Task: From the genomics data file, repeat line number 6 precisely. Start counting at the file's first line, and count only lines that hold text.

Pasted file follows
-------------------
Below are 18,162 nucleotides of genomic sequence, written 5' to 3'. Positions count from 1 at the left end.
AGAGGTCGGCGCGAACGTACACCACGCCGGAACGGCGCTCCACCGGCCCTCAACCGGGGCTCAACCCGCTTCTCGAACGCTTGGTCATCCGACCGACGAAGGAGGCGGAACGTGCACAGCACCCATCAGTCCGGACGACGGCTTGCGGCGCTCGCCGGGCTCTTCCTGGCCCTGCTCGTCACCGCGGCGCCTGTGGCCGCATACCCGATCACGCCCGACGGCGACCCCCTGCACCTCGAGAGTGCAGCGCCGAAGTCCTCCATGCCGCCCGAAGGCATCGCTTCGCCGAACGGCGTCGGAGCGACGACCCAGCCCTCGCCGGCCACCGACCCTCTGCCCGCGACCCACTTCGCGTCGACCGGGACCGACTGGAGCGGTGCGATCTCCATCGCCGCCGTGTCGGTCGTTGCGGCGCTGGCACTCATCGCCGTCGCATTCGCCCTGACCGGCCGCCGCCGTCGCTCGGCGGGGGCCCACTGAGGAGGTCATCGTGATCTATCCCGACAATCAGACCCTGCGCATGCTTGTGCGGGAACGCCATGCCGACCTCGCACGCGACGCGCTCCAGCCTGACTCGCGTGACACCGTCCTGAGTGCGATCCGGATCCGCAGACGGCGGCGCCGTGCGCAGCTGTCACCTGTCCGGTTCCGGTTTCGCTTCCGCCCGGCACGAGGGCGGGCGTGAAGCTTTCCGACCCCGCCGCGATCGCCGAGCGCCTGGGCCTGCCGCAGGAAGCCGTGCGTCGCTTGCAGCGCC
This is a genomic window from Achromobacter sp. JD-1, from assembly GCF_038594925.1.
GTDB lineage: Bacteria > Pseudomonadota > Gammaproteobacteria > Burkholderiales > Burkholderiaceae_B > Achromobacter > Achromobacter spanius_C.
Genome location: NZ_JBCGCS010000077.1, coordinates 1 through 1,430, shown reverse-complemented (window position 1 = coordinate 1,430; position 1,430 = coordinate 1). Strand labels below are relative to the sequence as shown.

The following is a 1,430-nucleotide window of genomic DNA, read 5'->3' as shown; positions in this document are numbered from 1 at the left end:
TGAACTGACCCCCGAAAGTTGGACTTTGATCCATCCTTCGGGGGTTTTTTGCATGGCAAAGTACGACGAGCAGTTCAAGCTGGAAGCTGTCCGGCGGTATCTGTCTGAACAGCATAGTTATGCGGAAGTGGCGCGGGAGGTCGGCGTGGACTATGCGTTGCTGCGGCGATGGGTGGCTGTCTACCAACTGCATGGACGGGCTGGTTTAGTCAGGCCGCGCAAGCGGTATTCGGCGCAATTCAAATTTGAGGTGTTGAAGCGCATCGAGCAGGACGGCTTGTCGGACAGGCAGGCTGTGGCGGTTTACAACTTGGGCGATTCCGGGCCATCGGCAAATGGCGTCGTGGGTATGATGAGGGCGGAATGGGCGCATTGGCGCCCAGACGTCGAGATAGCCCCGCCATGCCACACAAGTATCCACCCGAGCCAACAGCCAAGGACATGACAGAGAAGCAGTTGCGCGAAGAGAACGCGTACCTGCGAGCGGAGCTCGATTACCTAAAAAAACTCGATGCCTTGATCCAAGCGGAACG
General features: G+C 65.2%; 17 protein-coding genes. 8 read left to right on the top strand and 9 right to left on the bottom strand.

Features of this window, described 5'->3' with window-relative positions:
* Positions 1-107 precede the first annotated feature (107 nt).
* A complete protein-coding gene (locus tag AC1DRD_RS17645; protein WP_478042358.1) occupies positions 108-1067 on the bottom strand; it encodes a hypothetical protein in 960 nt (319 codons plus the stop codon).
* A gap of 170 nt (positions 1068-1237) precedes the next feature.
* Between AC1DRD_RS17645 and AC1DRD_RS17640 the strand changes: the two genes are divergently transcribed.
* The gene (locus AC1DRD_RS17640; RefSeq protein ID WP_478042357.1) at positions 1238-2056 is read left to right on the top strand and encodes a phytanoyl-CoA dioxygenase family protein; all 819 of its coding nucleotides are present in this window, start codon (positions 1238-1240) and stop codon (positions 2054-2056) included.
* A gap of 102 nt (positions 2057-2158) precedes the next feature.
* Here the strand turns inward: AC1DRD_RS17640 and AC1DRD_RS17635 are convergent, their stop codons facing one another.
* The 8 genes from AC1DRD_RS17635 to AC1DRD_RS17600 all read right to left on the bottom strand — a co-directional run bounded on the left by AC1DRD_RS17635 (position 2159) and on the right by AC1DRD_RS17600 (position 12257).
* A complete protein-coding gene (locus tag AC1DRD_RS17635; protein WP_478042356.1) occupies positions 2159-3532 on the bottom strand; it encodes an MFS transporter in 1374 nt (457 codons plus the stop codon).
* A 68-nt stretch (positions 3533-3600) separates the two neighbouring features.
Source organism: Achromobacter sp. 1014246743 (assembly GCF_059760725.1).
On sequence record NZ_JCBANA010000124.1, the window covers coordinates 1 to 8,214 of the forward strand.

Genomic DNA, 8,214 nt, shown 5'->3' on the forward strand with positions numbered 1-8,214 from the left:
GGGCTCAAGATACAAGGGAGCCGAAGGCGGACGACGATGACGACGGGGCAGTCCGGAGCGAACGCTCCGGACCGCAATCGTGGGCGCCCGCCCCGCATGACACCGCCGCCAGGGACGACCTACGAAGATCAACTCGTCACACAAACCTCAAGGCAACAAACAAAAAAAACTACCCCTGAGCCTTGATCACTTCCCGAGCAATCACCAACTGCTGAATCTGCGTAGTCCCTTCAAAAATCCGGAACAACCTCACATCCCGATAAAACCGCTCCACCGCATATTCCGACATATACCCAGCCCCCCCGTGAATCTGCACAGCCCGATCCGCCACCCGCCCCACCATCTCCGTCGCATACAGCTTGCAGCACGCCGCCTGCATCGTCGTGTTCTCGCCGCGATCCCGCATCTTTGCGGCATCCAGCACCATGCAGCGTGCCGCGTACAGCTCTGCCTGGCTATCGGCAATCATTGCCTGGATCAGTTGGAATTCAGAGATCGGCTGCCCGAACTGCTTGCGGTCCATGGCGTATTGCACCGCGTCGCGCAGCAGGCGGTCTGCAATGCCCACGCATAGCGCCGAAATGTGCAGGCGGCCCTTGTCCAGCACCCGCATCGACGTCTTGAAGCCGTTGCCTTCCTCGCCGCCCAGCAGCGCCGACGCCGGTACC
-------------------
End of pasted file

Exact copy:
The following is a 1,430-nucleotide window of genomic DNA, read 5'->3' as shown; positions in this document are numbered from 1 at the left end: